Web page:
- Provide approved rollover protection structures and seat belts for all motorized equipment. Never allow anyone to ride on a tractor.
- Equip your tractors with proper lighting, amber flashing lights, and reflective triangle placards for those times when you must drive on a road.
- Always wear helmets when operating ATVs.
- Shield power take-offs and all drive mechanisms on tractors at all times. Be sure always to restore these guards after maintenance.
- Check for hydraulic pinhole leaks with paper or cardboard. Support equipment with stands in addition to jacks during maintenance.
- Always wear protective equipment when using chain saws, including hearing protection, and practice safe cutting procedures.
- Practice safe handling procedures with animals and always remain alert when working with them. In animal housing and handling areas, provide even lighting. Shadows cast by uneven lighting can frighten animals. Construct chutes for animals so that animals can pass through but cannot turn around. Do not enter cramped areas such as stalls holding large animals. New mothers, such as cows and sows, may suddenly attack if they feel their offspring may be in danger.
- Manure pits contain toxic hydrogen sulfide and explosive methane gases. When constructing manure pits, build structures to prevent accidental entry. No one should ever enter a pit without a supplied-air respirator. Never allow flame or spark sources anywhere near manure pits. Agitation of a manure pit will cause extra release of gases. Always ventilate pits prior to entry.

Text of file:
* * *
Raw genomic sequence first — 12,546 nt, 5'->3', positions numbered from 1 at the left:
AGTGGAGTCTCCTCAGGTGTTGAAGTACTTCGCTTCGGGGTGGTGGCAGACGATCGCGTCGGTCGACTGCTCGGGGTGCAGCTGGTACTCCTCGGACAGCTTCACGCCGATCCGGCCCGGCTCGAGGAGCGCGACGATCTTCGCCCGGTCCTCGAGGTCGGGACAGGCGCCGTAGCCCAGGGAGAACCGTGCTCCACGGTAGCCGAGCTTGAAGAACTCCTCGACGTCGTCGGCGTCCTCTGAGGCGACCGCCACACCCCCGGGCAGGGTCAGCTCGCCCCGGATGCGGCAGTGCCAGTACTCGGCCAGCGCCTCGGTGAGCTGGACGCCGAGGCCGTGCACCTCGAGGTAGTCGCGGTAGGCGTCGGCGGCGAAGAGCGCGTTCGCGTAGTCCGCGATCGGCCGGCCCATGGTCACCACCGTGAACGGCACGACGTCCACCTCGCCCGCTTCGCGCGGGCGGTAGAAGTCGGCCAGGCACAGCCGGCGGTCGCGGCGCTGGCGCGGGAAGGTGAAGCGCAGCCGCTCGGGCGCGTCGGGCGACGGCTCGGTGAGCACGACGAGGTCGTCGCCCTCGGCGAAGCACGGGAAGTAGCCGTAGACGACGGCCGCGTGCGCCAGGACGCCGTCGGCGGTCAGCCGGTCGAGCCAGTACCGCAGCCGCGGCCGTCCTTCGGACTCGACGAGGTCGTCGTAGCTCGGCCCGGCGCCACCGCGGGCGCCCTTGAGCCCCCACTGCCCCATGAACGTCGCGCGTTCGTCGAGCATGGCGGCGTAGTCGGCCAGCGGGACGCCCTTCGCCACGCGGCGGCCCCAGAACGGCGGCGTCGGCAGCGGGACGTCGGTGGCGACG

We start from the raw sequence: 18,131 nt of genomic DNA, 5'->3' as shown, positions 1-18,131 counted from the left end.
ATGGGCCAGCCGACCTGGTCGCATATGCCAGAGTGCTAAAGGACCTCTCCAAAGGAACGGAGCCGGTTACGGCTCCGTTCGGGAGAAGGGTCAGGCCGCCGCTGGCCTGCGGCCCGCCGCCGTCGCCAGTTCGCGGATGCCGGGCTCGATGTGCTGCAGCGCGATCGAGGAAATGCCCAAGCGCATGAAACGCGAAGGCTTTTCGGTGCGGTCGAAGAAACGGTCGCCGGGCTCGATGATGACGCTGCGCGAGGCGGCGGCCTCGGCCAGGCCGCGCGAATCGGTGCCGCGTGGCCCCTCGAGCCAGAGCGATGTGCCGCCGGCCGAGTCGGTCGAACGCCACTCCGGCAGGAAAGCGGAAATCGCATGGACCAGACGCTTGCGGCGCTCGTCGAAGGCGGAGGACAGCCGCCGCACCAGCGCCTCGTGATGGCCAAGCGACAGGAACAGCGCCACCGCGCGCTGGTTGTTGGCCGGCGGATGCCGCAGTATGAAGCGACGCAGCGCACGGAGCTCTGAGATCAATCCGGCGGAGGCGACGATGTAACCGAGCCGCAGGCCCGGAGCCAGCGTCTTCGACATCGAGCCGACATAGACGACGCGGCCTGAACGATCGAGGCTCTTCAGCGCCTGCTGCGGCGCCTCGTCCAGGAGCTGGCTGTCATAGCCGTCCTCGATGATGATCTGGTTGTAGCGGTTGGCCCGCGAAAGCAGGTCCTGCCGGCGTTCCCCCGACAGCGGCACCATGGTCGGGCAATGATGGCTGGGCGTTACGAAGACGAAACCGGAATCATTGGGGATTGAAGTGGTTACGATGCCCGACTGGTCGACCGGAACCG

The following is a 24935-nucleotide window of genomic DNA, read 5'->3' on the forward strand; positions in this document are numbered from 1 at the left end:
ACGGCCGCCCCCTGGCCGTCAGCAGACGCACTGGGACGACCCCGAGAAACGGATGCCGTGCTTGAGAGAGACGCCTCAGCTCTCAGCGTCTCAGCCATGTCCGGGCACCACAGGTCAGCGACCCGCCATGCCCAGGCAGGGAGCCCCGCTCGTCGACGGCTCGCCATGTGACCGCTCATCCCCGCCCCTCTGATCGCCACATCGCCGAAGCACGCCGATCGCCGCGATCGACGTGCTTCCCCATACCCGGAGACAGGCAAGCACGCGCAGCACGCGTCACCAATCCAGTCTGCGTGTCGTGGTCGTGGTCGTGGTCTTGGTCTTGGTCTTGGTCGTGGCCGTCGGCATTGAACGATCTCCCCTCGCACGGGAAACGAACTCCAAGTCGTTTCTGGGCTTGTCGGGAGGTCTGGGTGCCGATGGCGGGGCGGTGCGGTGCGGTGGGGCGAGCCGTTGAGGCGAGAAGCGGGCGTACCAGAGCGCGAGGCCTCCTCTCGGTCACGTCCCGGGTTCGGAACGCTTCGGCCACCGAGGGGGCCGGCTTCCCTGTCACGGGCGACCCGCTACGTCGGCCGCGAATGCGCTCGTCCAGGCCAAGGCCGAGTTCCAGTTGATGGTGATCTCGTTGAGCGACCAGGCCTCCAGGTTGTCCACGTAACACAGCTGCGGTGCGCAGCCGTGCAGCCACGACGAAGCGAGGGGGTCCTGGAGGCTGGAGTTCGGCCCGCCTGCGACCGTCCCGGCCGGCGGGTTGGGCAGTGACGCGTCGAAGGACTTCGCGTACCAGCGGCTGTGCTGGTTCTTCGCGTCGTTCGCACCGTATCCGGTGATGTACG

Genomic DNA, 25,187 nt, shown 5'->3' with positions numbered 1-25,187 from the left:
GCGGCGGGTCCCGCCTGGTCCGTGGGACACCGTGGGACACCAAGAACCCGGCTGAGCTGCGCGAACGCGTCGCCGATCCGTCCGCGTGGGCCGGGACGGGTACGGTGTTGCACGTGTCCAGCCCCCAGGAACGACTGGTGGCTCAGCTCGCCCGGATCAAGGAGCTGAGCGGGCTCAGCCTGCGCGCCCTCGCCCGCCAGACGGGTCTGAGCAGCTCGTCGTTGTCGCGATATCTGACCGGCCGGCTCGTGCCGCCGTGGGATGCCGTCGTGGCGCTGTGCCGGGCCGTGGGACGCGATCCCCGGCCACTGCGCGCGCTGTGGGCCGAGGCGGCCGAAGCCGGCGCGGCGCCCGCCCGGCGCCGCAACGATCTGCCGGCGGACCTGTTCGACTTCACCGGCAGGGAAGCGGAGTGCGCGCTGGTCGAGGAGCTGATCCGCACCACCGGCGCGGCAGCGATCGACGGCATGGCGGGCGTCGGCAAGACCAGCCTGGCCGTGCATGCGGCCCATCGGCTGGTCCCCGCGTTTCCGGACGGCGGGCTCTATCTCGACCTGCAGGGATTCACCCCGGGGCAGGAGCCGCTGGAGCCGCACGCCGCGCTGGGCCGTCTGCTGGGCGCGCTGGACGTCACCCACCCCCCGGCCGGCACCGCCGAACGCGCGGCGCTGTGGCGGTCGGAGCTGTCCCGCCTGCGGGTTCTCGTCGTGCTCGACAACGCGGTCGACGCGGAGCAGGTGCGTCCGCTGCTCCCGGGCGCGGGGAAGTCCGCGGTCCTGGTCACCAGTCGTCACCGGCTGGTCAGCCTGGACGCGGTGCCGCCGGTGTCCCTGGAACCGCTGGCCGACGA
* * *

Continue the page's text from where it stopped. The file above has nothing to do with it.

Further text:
- Silos may contain silo gas, which is primarily nitrogen dioxide, and which can cause severe, even fatal lung burns. Do not enter silos for three weeks after filling, the peak period for production of the gas. Always ventilate silos prior to entry.
- Never allow people to enter grain bins or wagons during loading or unloading operations due to the engulfment hazard. During grain, silage and hay transfer operations, provide respiratory protective masks to prevent inhalation of dusts, bacteria and mold spores.
- Review “Material Safety Data Sheets” and chemical product labels. Educate your workers on chemical hazards and provide the recommended personal protective equipment and wash-up/wash-down stations.
- When you construct concrete floors and walkways, allow for good drainage, and leave a rough finish to provide better footing in wet conditions.
- When moving portable equipment such as augers, make sure you secure them in a lowered position. If you have overhead power lines in work areas, consider rerouting or burying them.
In addition to Occupational Safety and Health Administration (OSHA) regulations, the Environmental Protection Agency (EPA) has the Worker Protection Standard to provide safety to workers handling pesticides used in agricultural production. This standard applies to all farms, not just those with employees.
Finally, if children are present on your farm, you must control their activities. Teach them to stay away from areas where you are working and to keep away from machinery, even when it is parked. When you give children chores, be sure that the work is within their physical, mental, and emotional capabilities and train them thoroughly in the assigned tasks.